In this self-published little book, author John Wong goes into a helpful discussion of pornography. He divides his discussion into two parts. The first part deals with what porn is and its harmful effect on you, your relationships to your children, spouse, and, just as importantly, your attitude towards women in general. Part Two takes one through the evaluation of whether you have an addiction to porn. Then Mr. Wong goes into a discussion of how to break free from this addiction. Lastly he concludes with a brief listing of on-line resources that one might find useful.
This book is a serious, thorough resource for women struggling with sexual addiction. It gives a realistic view of the problems of women’s addiction, noting the ways it differs from men’s. In the book, Marnie Ferree doesn’t offer quick fixes but she does guide the reader toward hope and recovery.
This book attempts to cover sexual and emotional issues effecting women. It’s easy to read and deals with sound principles based on Scripture. The book emphasizes that women struggle with sexual sins just as men do, but in different ways. The author points to the daily need to fight to live as children of God.
The book begins by defining abuse as “not necessarily physical.” Emotional abuse can be just as damaging – and at times more so. Ethicist Wolfgang Huber argues that “violence is better defined as the intent to hurt or torture, more than physical injury. Violence is the unrelenting assault on human dignity.”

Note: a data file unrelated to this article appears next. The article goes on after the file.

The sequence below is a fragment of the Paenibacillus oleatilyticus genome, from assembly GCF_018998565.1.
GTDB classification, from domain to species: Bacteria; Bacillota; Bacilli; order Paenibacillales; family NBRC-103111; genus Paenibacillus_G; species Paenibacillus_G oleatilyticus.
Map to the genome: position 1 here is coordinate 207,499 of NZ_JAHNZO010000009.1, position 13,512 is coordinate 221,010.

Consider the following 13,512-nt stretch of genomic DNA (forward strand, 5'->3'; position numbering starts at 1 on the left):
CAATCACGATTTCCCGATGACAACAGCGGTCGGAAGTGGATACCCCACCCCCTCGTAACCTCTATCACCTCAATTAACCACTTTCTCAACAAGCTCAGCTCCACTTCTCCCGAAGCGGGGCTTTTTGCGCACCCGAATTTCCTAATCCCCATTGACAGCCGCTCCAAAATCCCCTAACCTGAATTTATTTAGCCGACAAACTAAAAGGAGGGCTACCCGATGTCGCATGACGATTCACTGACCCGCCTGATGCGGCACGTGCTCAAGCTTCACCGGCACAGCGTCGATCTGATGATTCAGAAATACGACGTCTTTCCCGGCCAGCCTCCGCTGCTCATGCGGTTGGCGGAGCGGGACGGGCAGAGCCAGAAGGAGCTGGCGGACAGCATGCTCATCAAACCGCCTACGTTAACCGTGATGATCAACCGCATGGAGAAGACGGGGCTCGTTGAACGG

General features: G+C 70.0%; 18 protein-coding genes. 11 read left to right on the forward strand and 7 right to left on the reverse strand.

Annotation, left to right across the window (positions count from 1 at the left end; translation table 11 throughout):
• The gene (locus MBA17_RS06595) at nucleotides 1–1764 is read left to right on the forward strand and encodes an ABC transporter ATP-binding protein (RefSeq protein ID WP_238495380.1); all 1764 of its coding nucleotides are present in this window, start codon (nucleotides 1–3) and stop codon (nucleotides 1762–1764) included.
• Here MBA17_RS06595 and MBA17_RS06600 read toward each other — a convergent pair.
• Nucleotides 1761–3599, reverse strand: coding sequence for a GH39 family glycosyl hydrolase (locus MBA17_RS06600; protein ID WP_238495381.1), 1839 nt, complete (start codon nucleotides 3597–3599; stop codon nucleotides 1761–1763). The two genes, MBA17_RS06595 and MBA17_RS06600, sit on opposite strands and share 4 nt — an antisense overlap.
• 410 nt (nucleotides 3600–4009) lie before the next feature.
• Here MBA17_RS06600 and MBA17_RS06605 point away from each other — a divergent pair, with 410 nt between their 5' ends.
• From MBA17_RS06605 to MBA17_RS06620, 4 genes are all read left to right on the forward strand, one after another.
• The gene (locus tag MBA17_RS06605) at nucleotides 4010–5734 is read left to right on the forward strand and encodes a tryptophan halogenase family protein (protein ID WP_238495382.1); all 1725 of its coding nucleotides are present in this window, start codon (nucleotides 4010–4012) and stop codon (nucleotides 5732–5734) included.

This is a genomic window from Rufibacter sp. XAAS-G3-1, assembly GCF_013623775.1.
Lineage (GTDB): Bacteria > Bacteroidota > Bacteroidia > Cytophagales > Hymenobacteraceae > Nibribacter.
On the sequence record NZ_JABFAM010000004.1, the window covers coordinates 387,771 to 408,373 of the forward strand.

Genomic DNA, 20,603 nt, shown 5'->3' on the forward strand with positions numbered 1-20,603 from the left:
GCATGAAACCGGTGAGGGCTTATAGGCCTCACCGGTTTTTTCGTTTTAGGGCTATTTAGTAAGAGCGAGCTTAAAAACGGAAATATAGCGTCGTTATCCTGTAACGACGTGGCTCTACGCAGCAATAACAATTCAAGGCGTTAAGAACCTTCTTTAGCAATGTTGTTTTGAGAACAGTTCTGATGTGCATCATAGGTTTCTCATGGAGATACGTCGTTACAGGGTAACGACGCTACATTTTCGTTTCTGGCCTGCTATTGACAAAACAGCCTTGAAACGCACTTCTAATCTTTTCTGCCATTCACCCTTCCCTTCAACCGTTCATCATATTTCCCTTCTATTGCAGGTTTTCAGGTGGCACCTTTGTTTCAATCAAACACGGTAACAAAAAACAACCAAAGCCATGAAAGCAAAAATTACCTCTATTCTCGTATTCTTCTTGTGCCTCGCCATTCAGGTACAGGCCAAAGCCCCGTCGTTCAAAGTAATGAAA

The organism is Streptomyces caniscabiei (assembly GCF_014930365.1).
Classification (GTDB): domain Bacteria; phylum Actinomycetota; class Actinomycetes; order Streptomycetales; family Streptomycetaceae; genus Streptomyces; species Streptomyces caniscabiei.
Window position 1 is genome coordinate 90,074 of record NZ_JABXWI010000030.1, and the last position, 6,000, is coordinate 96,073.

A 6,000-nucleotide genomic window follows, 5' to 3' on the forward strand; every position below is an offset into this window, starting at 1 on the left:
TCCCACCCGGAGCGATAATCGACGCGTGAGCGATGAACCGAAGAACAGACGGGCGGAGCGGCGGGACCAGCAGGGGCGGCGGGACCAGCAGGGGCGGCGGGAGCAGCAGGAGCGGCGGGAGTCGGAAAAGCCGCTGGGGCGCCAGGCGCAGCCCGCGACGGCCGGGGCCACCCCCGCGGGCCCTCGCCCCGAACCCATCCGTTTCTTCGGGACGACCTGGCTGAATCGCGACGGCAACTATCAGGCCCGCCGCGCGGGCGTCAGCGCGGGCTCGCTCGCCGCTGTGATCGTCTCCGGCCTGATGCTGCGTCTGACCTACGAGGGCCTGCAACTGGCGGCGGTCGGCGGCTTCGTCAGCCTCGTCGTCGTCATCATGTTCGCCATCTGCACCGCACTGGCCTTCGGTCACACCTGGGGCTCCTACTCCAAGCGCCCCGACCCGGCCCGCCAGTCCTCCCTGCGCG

The Talk is an excellent resource that provides a step-by-step, biblically-based approach to talking with your children about sexuality. In our sexually saturated culture, our children are in danger of being introduced to sexual misinformation and secularized values about sex at a very early age.
Why does the fool return to porn? This book discusses the AAA Engine – Accessibility, Anonymity and Affordability – that make is so easy. Our reviewer describes the rest of the story as the author gives Biblical guidance for those caught in the cycle and trying to get out.
I read Love Must be Tough (LMBT) about 20 years ago and recently reread it. Dr. Dobson, the author, is a Christian psychologist and was a host on a popular Christian radio show beginning in the late 70’s and into 2000. His book, LMBT, provides helpful direction for troubled families, and in particular married couples.
One of the great difficulties the church faces in talking about sex is the pervasive attitude that the only real barriers to sex are age and consent. Thus the only way to sin sexually is to have sex with someone who is unwilling or underage, or to have sex with one person while there is still a commitment to another. Even then, we don’t call it “adultery,” we call it “cheating;” the same word we use for not following a diet or the rules of a game.
Perhaps the best way to describe Prayer by Philip Yancey is by using the adjectives “devotional” and “slow.” Prayer cannot be rushed. It requires the slowing down of activity and a contemplative mind. “Contemplative” is another useful adjective to describe Yancey’s examination of Christian prayer. Through careful attention to the realities of daily life, as well as to God’s promises as they are applied to daily life, Yancey dissects Christian prayer with a raw honesty that resonates with the reader.